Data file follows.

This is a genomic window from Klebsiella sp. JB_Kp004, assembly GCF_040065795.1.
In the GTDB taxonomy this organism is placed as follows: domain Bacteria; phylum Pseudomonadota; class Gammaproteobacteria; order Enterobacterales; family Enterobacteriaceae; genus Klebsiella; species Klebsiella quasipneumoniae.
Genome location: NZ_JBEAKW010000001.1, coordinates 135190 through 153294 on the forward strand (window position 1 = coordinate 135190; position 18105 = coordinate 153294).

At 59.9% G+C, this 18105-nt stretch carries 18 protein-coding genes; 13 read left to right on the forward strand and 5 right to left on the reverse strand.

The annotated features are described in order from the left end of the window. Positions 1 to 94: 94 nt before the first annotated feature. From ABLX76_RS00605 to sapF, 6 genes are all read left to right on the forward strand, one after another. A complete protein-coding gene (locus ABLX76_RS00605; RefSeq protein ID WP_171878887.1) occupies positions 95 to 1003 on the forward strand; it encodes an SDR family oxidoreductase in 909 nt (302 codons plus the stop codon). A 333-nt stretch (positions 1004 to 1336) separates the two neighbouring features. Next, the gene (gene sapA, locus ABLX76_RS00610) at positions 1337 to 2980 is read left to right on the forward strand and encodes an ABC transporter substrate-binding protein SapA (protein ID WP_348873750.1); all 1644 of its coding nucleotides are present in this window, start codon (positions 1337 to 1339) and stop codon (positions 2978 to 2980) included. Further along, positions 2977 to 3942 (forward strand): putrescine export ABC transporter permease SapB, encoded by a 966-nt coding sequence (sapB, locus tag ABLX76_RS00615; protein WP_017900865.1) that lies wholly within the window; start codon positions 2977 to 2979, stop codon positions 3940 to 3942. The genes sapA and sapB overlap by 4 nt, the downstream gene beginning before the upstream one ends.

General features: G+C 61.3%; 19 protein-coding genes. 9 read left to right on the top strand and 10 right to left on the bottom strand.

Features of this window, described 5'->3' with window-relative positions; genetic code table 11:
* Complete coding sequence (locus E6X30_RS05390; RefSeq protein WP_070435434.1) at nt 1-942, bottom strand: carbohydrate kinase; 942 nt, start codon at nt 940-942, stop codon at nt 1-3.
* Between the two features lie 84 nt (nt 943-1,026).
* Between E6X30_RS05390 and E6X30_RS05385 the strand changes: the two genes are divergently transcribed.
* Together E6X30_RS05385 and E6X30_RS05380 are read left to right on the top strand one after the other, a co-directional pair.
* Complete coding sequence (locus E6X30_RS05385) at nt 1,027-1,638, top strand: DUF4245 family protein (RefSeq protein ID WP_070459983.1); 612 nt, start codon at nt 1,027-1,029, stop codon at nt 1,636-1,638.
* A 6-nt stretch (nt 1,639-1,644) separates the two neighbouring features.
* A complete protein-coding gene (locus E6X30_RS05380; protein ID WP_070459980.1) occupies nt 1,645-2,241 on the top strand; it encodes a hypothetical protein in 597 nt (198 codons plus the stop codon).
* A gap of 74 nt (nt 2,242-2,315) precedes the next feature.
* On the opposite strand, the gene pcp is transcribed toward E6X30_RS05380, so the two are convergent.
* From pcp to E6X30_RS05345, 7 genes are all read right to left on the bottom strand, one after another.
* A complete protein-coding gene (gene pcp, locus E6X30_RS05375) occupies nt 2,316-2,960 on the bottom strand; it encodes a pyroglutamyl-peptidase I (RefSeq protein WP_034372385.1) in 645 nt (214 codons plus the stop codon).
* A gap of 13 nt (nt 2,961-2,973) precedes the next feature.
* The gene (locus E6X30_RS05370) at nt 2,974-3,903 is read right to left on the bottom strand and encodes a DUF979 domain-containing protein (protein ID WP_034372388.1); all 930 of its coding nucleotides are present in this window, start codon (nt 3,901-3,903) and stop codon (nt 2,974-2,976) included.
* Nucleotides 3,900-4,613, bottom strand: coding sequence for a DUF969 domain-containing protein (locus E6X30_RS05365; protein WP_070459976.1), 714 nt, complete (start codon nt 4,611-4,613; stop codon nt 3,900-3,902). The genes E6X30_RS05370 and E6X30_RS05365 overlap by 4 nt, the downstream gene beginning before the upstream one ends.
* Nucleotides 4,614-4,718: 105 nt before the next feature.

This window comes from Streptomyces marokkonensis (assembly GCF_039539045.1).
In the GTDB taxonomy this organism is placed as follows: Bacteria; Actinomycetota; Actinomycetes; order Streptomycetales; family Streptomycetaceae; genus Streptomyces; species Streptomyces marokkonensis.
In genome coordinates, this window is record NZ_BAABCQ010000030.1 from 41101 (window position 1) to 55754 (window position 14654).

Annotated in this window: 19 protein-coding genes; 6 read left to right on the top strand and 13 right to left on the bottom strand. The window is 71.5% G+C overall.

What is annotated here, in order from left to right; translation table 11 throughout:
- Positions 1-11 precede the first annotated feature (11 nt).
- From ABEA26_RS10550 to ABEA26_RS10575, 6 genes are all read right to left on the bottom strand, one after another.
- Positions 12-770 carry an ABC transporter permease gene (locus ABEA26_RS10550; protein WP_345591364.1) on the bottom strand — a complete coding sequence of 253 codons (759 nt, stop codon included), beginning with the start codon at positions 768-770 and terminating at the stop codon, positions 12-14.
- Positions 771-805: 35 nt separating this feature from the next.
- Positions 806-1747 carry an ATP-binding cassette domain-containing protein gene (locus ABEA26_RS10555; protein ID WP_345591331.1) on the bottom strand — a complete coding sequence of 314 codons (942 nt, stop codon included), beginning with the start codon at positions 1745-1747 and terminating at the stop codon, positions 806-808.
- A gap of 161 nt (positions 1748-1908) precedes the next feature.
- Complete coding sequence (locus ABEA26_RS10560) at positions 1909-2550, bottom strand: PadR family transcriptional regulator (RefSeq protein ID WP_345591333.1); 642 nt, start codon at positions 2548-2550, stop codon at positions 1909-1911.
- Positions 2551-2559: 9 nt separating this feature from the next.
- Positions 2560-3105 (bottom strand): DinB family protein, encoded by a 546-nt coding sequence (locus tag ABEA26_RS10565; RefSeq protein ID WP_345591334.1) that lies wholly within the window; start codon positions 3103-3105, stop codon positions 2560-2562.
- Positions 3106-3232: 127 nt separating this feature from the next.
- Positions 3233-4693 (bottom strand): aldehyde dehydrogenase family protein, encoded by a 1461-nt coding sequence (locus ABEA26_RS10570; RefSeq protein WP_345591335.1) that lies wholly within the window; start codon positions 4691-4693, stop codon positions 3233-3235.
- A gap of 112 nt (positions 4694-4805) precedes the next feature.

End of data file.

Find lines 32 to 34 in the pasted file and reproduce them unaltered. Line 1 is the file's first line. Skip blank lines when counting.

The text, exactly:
- Positions 806-1747 carry an ATP-binding cassette domain-containing protein gene (locus ABEA26_RS10555; protein ID WP_345591331.1) on the bottom strand — a complete coding sequence of 314 codons (942 nt, stop codon included), beginning with the start codon at positions 1745-1747 and terminating at the stop codon, positions 806-808.
- A gap of 161 nt (positions 1748-1908) precedes the next feature.
- Complete coding sequence (locus ABEA26_RS10560) at positions 1909-2550, bottom strand: PadR family transcriptional regulator (RefSeq protein ID WP_345591333.1); 642 nt, start codon at positions 2548-2550, stop codon at positions 1909-1911.